Some people out there know (or at least have an idea) why I am not regularly updating this blog at the moment. I am busy fighting. Every single day.
I am fighting to get up in the morning; thankfully, my sense of duty has won so far. I firmly believe that my personal life should not affect my work, and about 120 students rely on me awarding them with marks in February, so I have to go to work. It’s not as draining as it sounds, though; I actually enjoy spending time with my students. Teaching keeps my mind from wandering those dark places, and regardless of my own emotional state, making other people laugh is still an act which regenerates me. This has always been my drug of choice, and it’s a potent one; these days, I’ll take anything I can get.
I am fighting negative emotions and thoughts day in, day out, and I am fighting to retrieve my optimism which has gone AWOL. I am fighting to tell myself that I should take it one step at a time, and I am fighting to believe that better times are ahead. I am fighting to find a purpose in my life, and I am fighting to trust myself, my skills, my instincts. Sometimes I don’t know how to find my way out of this nightmare maze my mind has created; this fight is the hardest one, and there were times when I thought I was losing the battle. It’s just so fucking tiresome, all this fighting. It makes you want to give up and find a more peaceful place.
I am fighting to reconcile my heart and my head. My head has always been the stronger one, the one to snatch the wheel when things got bad. I am excellent at analysing, structuring, organising, may it be others or myself. But analysing yourself is just a way to dissect your emotions; I am channeling my fears, hopes, dreams through my mind, and while this helps to keep them at bay, it also means I am not dealing with them properly. They are neatly stored away in a trunk in the furthest corner of my mind. Well, they were. Now the trunk is wide open and overflowing, and I can’t find the fucking keys, let alone close the lid. It’s like being caught in an avalanche: It just carries you away, and you tumble and spin and desperately try to keep your head up to catch some air from time to time, to survive by whatever means.
I hate this. My mind tells me to get a fucking grip on myself and stop being so arduous. I get the strong impression that my mind is rather fed up with my heart at this point. Sometimes I imagine my brain rolling its non-existent eyes at my heart, similar to the look Oliver Hardy used to give Stan Laurel when he said something particularly stupid. Unsurprisingly, this does not help. Not one bit. It just leads to me putting myself under even more pressure to be “normal” again.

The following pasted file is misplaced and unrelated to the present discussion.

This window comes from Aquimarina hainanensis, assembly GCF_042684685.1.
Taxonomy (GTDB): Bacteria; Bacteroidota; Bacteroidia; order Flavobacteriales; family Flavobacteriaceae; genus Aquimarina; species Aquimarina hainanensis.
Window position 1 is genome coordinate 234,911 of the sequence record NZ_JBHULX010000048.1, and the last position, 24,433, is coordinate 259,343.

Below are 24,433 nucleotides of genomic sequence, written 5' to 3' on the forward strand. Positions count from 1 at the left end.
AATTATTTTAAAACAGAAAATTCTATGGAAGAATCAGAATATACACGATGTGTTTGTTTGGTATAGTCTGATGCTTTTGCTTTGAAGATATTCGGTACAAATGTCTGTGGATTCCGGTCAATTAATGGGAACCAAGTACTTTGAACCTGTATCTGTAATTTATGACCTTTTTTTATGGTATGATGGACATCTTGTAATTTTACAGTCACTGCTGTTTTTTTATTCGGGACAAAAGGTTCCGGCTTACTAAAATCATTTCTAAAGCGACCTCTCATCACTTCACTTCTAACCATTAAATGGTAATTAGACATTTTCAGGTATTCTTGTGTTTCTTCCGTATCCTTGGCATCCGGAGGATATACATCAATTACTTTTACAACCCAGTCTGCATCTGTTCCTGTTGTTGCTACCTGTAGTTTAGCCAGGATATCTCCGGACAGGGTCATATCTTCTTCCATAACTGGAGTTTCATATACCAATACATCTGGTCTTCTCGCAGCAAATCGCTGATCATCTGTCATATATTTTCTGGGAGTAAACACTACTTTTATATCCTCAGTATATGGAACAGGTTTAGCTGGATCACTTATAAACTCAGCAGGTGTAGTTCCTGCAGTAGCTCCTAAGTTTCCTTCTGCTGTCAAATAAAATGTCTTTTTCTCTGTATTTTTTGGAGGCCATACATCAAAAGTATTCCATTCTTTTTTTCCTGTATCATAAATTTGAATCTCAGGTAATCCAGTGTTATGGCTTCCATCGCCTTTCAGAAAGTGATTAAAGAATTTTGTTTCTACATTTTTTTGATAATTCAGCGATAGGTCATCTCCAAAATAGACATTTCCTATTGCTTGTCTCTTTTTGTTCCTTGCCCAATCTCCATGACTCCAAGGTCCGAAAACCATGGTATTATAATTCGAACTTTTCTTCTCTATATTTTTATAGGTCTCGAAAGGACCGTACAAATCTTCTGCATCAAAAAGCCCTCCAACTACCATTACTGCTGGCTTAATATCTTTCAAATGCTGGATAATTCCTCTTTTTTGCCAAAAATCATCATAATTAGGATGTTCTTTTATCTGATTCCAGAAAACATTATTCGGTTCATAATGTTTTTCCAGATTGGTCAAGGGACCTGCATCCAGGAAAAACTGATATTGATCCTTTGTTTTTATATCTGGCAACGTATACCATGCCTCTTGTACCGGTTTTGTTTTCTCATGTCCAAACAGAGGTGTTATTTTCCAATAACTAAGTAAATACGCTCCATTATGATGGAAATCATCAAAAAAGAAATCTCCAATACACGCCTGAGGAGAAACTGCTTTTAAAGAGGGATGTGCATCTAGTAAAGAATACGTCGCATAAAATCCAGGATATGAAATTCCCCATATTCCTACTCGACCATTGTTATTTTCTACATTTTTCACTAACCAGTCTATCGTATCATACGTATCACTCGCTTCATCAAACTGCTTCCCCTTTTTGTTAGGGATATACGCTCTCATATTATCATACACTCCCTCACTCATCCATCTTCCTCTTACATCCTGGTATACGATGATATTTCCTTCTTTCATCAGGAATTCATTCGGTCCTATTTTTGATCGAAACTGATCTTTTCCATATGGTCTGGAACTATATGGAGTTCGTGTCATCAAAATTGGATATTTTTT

I am fighting my own impatience. My mind tells me to function, to focus on the tasks at hand, and most of the time, it works (in particular when I am teaching). But my mind not accepting me the way I am, not willing to allow my heart some time to process experiences, makes it hard for me to take it slow. I know that I need to take baby steps, but given my high expectations on myself and my tendency to make quick decisions, I find the healing process agonisingly tedious. I don’t want all this negativity, thank you very much – can you please bugger off and close the door behind you? Not being able to ignore the pessimistic voices is hard for me. There used to be a Tinka who was quite good at finding the off switch when emotions got too much for her. I wonder whether I will ever see her again. I wonder whether I actually want to see her again.
Although I have been quite upfront with most people about what’s the matter with me, there is only a handful of people I actually confide in when I feel bad (and bad is an euphemism here). It’s difficult for me to accept my thoughts and feelings, but talking about them with others is another fight altogether. My parents and friends have been fantastic and very supportive, but I reached a point where I realised that I needed professional help.
I have a therapist now, and she seems to be quite nice. There are some issues which need to be tackled, and none of them is something I want to discuss in this blog (at the moment), but the big, fat underlying source of my problems, especially the fact that I use my head to be massively overprotective of my heart, seems to be my intelligence: “You are very, very smart”, she said. “But in your case, that’s a gift and a burden at the same time”.